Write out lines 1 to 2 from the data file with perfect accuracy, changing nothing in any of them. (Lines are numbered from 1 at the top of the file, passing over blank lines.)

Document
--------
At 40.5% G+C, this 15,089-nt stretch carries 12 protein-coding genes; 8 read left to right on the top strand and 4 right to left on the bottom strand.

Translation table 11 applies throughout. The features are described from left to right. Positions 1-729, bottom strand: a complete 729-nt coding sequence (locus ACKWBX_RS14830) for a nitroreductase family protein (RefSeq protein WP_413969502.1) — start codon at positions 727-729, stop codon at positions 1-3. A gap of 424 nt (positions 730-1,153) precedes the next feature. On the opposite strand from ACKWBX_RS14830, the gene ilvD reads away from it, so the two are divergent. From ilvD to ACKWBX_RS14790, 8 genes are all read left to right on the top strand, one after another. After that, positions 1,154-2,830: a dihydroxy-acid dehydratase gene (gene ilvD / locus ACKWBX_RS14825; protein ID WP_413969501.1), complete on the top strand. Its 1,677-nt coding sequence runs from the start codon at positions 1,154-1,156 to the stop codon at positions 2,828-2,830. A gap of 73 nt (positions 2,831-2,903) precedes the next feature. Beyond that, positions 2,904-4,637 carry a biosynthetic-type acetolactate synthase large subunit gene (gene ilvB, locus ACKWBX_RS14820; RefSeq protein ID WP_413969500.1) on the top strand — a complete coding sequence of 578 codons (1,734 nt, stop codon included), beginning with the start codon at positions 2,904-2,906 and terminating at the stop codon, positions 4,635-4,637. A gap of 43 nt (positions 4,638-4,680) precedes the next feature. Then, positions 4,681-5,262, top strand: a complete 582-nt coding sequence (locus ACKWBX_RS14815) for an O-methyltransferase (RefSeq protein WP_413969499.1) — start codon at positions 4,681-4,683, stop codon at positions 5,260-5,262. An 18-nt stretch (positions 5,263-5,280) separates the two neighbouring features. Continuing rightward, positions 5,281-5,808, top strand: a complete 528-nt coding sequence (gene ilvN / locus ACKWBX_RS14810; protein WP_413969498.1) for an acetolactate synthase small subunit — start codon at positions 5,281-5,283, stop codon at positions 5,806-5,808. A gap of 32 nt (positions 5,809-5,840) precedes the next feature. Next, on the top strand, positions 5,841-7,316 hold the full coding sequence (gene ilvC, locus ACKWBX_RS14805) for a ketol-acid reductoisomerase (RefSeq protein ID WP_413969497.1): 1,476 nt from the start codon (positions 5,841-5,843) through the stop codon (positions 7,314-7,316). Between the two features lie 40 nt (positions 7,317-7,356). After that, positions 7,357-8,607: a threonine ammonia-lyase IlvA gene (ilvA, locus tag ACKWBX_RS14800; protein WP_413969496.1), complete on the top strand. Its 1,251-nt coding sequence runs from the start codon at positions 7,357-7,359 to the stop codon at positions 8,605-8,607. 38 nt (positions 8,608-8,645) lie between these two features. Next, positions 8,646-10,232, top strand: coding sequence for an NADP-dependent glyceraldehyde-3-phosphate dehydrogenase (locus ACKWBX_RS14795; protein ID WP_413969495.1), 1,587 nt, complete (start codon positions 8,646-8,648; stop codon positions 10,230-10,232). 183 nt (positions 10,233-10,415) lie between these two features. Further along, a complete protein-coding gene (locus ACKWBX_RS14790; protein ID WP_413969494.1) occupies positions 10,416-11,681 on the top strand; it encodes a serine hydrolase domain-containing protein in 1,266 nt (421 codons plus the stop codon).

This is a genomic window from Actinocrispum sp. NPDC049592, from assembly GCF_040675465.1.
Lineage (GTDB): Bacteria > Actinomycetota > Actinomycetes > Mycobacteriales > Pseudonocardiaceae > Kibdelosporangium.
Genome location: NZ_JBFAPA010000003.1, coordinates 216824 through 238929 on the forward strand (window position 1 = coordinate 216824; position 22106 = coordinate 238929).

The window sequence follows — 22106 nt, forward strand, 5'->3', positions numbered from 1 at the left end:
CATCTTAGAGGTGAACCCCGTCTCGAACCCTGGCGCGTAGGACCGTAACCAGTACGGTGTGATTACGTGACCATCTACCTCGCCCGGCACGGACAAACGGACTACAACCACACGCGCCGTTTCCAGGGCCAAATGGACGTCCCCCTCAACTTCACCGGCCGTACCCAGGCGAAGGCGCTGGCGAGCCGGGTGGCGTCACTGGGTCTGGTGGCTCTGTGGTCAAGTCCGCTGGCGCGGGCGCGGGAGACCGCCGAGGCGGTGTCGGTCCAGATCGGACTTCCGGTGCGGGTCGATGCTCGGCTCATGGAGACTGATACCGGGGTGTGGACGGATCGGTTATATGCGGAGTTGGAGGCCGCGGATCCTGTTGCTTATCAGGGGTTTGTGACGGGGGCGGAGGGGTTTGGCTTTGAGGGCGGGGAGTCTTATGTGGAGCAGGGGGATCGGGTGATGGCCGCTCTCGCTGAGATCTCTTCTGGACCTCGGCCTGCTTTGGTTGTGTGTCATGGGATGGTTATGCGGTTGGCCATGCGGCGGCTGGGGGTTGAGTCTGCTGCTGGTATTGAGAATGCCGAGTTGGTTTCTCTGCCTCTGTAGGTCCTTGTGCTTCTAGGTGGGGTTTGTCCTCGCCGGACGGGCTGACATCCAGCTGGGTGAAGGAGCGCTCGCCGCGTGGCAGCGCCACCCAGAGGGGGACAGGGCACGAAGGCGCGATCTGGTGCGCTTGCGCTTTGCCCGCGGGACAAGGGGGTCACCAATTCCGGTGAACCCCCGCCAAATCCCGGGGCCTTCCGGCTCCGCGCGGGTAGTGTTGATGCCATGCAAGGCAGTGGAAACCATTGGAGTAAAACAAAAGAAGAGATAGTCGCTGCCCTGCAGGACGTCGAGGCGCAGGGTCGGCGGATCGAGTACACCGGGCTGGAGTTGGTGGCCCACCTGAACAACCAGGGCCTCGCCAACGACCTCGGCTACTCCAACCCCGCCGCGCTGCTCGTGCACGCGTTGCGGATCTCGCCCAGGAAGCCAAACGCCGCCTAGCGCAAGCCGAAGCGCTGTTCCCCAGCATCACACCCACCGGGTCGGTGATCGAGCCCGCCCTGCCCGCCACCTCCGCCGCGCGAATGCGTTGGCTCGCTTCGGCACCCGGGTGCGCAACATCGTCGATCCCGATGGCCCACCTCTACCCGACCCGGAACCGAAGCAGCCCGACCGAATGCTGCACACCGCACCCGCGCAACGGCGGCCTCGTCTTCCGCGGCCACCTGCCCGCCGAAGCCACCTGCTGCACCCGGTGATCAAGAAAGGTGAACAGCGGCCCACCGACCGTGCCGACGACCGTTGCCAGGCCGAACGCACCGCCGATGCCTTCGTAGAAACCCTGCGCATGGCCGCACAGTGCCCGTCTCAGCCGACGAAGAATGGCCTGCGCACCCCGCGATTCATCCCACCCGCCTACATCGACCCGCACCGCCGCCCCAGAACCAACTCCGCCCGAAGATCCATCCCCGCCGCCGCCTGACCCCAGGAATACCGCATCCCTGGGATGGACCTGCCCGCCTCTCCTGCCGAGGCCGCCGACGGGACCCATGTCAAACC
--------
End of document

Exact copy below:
At 40.5% G+C, this 15,089-nt stretch carries 12 protein-coding genes; 8 read left to right on the top strand and 4 right to left on the bottom strand.

Translation table 11 applies throughout. The features are described from left to right. Positions 1-729, bottom strand: a complete 729-nt coding sequence (locus ACKWBX_RS14830) for a nitroreductase family protein (RefSeq protein WP_413969502.1) — start codon at positions 727-729, stop codon at positions 1-3. A gap of 424 nt (positions 730-1,153) precedes the next feature. On the opposite strand from ACKWBX_RS14830, the gene ilvD reads away from it, so the two are divergent. From ilvD to ACKWBX_RS14790, 8 genes are all read left to right on the top strand, one after another. After that, positions 1,154-2,830: a dihydroxy-acid dehydratase gene (gene ilvD / locus ACKWBX_RS14825; protein ID WP_413969501.1), complete on the top strand. Its 1,677-nt coding sequence runs from the start codon at positions 1,154-1,156 to the stop codon at positions 2,828-2,830. A gap of 73 nt (positions 2,831-2,903) precedes the next feature. Beyond that, positions 2,904-4,637 carry a biosynthetic-type acetolactate synthase large subunit gene (gene ilvB, locus ACKWBX_RS14820; RefSeq protein ID WP_413969500.1) on the top strand — a complete coding sequence of 578 codons (1,734 nt, stop codon included), beginning with the start codon at positions 2,904-2,906 and terminating at the stop codon, positions 4,635-4,637. A gap of 43 nt (positions 4,638-4,680) precedes the next feature. Then, positions 4,681-5,262, top strand: a complete 582-nt coding sequence (locus ACKWBX_RS14815) for an O-methyltransferase (RefSeq protein WP_413969499.1) — start codon at positions 4,681-4,683, stop codon at positions 5,260-5,262. An 18-nt stretch (positions 5,263-5,280) separates the two neighbouring features. Continuing rightward, positions 5,281-5,808, top strand: a complete 528-nt coding sequence (gene ilvN / locus ACKWBX_RS14810; protein WP_413969498.1) for an acetolactate synthase small subunit — start codon at positions 5,281-5,283, stop codon at positions 5,806-5,808. A gap of 32 nt (positions 5,809-5,840) precedes the next feature. Next, on the top strand, positions 5,841-7,316 hold the full coding sequence (gene ilvC, locus ACKWBX_RS14805) for a ketol-acid reductoisomerase (RefSeq protein ID WP_413969497.1): 1,476 nt from the start codon (positions 5,841-5,843) through the stop codon (positions 7,314-7,316). Between the two features lie 40 nt (positions 7,317-7,356). After that, positions 7,357-8,607: a threonine ammonia-lyase IlvA gene (ilvA, locus tag ACKWBX_RS14800; protein WP_413969496.1), complete on the top strand. Its 1,251-nt coding sequence runs from the start codon at positions 7,357-7,359 to the stop codon at positions 8,605-8,607. 38 nt (positions 8,608-8,645) lie between these two features. Next, positions 8,646-10,232, top strand: coding sequence for an NADP-dependent glyceraldehyde-3-phosphate dehydrogenase (locus ACKWBX_RS14795; protein ID WP_413969495.1), 1,587 nt, complete (start codon positions 8,646-8,648; stop codon positions 10,230-10,232). 183 nt (positions 10,233-10,415) lie between these two features. Further along, a complete protein-coding gene (locus ACKWBX_RS14790; protein ID WP_413969494.1) occupies positions 10,416-11,681 on the top strand; it encodes a serine hydrolase domain-containing protein in 1,266 nt (421 codons plus the stop codon).